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Harlan Levy was an attorney at the Federal Communications Commission's Cable Television Bureau before becoming a reporter at WGTR-AM in the Boston area. He then worked as a TV news reporter at WXEX-TV Richmond, VA., WCIX-TV Miami, FL (winning an Emmy), and WVIT-TV, West Hartford, CT. He was... More
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  • Stovall: Dollar to weaken, jobless rate over 10 percent for 2010 and over 9 percent for 2011. 0 comments
    Feb 26, 2010 1:57 AM


    Sam Stovall is Standard & Poor’s’ chief investment strategist, as well as author of the new book The Seven Rules of Wall Street and the column “Stovall's Sector Watch,” a page on
    www.spoutlook.com.
    He is frequently quoted in The New York Times and the Wall Street Journal and often appears on CNBC and other business TV networks.

    H.L.: The global economy now looks shaky with major debt problems for European Union countries. What’s ahead?

    S.S.: A lot of uncertainty, particularly with financial services companies, not only as a result of the recent fed discount rate increase, but also the ongoing bank regulatory hearings in Congress and the sovereign debt concerns in the Mediterranean.
    I would say debt remains the biggest problem for countries, companies, and consumers. The result is slower than expected economic growth and an equity market advance in 2010 that is likely to be substantially below what we saw in 2009.

    H.L.: Do you foresee more volatility ahead in the stock market?

    SS: Volatility is something that has increased over the last couple of years that is likely to stay. From 1950 through 2007 the S&P experienced an average of five days per year in which the market fell by 2 percent or more. In 2008 we approached 50 times, or 10 times the long-term average. I think that’s the result of hedge funds, computerized trading, and inverse Exchange Traded Funds. So going forward I see increased volatility as something that investors will have to get used to.

    H.L.: What do S&P equity analysts currently favor and what’s in the dog house?

    S.S.: Currently we favor health care and industrials and have a positive fundamental outlook for technology, whereas our areas of concern include financials, utilities, and telecom services.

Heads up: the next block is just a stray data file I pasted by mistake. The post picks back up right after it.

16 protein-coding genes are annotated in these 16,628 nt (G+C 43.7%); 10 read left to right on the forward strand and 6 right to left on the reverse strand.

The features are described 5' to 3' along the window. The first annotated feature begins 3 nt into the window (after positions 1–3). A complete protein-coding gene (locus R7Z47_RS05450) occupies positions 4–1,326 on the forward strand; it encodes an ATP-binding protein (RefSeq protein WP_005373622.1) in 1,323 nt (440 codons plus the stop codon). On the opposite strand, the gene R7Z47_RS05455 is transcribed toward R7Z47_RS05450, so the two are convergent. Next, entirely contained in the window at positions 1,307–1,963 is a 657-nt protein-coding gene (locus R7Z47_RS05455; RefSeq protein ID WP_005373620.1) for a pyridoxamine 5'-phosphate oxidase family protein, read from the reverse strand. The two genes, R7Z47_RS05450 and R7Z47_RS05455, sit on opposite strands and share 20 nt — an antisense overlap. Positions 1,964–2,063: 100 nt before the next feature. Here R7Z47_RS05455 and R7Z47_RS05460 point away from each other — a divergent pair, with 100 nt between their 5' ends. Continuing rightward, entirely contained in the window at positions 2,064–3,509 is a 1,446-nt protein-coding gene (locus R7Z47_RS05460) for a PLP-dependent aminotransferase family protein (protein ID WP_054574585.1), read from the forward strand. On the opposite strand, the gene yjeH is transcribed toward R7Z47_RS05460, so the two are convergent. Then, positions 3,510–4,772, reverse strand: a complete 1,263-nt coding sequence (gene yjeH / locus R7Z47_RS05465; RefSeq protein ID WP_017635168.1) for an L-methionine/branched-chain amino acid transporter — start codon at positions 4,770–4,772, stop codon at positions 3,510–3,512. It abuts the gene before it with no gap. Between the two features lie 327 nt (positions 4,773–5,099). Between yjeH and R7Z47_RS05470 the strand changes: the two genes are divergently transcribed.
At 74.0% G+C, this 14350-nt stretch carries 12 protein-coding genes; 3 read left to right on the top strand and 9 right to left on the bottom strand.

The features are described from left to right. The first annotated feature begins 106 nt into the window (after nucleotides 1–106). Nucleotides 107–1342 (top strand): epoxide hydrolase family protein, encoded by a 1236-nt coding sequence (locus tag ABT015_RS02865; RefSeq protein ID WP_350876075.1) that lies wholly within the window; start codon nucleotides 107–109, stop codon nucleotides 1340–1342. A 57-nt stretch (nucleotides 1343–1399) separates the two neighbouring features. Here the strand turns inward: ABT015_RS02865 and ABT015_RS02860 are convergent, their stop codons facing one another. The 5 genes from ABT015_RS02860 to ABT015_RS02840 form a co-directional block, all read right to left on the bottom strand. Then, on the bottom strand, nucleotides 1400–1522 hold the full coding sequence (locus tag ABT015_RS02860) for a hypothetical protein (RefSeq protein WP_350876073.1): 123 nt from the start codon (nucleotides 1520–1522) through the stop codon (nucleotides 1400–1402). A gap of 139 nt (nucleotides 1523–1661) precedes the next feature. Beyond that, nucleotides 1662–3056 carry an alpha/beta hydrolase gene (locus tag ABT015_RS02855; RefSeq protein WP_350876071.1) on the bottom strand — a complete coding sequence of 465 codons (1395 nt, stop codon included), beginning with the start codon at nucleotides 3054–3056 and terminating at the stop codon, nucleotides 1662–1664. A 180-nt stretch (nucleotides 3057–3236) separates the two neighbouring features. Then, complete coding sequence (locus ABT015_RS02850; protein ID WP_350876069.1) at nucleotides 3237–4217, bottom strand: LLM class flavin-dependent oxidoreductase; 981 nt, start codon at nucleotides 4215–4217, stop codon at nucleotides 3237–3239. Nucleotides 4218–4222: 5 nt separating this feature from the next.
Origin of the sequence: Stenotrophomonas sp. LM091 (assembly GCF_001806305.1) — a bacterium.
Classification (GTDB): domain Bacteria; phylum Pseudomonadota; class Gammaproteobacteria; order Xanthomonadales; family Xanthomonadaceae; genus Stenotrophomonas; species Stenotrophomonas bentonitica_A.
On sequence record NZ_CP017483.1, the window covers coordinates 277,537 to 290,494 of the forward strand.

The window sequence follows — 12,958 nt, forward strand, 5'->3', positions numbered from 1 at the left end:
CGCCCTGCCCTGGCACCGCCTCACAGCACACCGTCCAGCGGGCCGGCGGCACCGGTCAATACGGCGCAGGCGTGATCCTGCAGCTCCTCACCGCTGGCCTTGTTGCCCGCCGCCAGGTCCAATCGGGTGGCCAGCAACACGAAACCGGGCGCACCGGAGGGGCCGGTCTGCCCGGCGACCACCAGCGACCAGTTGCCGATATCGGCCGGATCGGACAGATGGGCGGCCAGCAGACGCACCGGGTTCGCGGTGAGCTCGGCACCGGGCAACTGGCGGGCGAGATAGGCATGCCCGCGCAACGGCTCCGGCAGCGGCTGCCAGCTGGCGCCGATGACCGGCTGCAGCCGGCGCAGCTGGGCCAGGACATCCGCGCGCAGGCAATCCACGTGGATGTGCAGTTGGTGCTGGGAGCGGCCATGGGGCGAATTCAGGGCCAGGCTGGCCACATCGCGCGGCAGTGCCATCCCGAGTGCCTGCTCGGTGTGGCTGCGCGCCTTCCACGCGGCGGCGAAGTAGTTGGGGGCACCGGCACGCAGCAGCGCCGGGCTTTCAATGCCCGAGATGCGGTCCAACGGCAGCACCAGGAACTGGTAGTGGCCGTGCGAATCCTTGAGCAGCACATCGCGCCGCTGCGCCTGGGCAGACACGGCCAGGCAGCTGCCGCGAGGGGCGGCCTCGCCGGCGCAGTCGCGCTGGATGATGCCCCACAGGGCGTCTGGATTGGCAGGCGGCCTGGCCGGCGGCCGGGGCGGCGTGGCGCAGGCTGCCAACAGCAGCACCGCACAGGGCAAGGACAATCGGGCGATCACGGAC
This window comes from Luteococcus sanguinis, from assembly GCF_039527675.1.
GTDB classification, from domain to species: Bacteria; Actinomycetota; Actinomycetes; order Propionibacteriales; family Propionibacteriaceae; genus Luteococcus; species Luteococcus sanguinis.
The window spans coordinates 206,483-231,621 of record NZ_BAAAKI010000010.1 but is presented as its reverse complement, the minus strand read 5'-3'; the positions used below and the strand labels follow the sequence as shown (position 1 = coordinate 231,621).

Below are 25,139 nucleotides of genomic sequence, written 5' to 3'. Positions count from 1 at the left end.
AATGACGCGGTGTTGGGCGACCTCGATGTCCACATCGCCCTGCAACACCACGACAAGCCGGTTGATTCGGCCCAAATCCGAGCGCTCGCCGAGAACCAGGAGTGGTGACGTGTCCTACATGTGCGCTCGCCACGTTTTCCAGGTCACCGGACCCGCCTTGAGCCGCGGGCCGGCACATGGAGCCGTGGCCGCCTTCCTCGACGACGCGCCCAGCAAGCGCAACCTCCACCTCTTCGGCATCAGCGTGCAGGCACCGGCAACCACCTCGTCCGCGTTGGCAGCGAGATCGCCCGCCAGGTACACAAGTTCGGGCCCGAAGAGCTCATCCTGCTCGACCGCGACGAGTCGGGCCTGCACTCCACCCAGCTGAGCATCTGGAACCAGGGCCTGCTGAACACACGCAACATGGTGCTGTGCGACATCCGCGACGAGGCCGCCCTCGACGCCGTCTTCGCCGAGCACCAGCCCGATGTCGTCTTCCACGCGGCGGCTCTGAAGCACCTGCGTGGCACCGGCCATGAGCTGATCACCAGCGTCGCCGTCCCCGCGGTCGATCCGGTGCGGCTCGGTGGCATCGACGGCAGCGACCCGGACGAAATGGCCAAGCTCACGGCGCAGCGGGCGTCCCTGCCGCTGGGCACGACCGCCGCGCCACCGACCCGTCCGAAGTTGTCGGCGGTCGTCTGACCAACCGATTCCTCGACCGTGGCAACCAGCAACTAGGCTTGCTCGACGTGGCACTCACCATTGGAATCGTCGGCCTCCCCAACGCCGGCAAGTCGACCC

H.L.:  What’s ahead for the dollar?

    S.S.: The dollar strengthens because the prospect of higher interest rates makes U.S. fixed interest rates more attractive to foreign investors. Possibly in the near term we could see this counter-trend rally in the dollar continuing.
    S&P Economics believes however that the dollar will continue to weaken later in the year because of the expanding debt levels here in the U.S.
    But forecasting currencies is about as easy as guessing where oil prices will be six months form now. Trying to make global investment decisions based on dollar forecasts can be very tricky. Also, as much as 50 percent of the revenues of companies in the S&P 500 come from overseas operations, so higher rates can both help and hurt at the same time.

    H.L.: Initial jobless benefit claims and job losses, continuing unemployment, shrinking consumer spending, and weak consumer confidence are all probems for the economy. What’s your outlook on the economy going forward?

    S.S.: We are likely to see a half-speed recovery. Traditionally we see Gross Domestic Product growth of between 5 and 6 percent in the first year of recovery, but we are only forecasting a 2.7 percent increase in U.S. GDP in 2010. We are not convinced that the U.S. unemployment rate has already peaked, and we believe that unemployment will average above 10 percent for all of 2010, and above 9 percent for all of 2011.
    Therefore, we might find that while the Fed raised the discount rate in February, it might be a very long time before it raises the fed funds rate if unemployment remains stubbornly high and overall economic growth is anemic.

    H.L.: Was the Federal Reserve’s raising the discount rate last week — the rate for the small number of banks that don’t have enough credit to borrow from other banks and have to borrow money from the Fed’s discount window — a quarter of a point to 0.75 percent a big deal or was it basically symbolic?

    SS: I think that the Fed’s raising the discount rate was really more a signal that the patient is no longer in need of life support and that U.S. banks are now able to operate on their own as they were prior to the recent financial crisis.
    In my opinion it doesn’t mean by any stretch that the Fed is seeking to slow economic growth. Rather, it wants to remove the stimulus that is likely no longer needed. That said, the Fed did raise the discount rate sooner than we had expected. We thought it would have first raised the federal funds rate — the rate banks charge for lending to other banks overnight — probably in September and raise the discount rate after. Regardless, we still think the fed funds rate will rise from the current level of between 0 and 0.25 percent up to 0.75 percent by the end of the year.

    H.L.: Should investors be concerned about the raising of the fed funds rate?

    S.S.: Even with the Fed raising the fed funds rate, I do not think investors should panic. I believe the Fed is doing the U.S. economy a favor by draining liquidity from the system and thereby reducing the threat of runaway inflation.
     



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